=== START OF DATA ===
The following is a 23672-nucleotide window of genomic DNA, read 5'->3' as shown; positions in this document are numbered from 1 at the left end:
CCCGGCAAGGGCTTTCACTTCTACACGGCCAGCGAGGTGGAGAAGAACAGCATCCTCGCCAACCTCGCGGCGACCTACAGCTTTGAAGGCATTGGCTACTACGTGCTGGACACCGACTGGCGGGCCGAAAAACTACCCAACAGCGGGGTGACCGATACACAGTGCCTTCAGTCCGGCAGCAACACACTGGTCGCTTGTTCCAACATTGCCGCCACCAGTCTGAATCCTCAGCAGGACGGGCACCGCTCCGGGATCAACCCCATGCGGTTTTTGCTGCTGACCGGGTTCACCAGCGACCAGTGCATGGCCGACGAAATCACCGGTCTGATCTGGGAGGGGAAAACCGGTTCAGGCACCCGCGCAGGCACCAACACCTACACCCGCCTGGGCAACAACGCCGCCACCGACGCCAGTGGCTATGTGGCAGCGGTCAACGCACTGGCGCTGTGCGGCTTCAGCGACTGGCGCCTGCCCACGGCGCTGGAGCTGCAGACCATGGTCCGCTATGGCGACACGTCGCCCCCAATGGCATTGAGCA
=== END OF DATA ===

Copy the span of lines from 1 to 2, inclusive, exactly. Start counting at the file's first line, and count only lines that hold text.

The following is a 23672-nucleotide window of genomic DNA, read 5'->3' as shown; positions in this document are numbered from 1 at the left end:
CCCGGCAAGGGCTTTCACTTCTACACGGCCAGCGAGGTGGAGAAGAACAGCATCCTCGCCAACCTCGCGGCGACCTACAGCTTTGAAGGCATTGGCTACTACGTGCTGGACACCGACTGGCGGGCCGAAAAACTACCCAACAGCGGGGTGACCGATACACAGTGCCTTCAGTCCGGCAGCAACACACTGGTCGCTTGTTCCAACATTGCCGCCACCAGTCTGAATCCTCAGCAGGACGGGCACCGCTCCGGGATCAACCCCATGCGGTTTTTGCTGCTGACCGGGTTCACCAGCGACCAGTGCATGGCCGACGAAATCACCGGTCTGATCTGGGAGGGGAAAACCGGTTCAGGCACCCGCGCAGGCACCAACACCTACACCCGCCTGGGCAACAACGCCGCCACCGACGCCAGTGGCTATGTGGCAGCGGTCAACGCACTGGCGCTGTGCGGCTTCAGCGACTGGCGCCTGCCCACGGCGCTGGAGCTGCAGACCATGGTCCGCTATGGCGACACGTCGCCCCCAATGGCATTGAGCA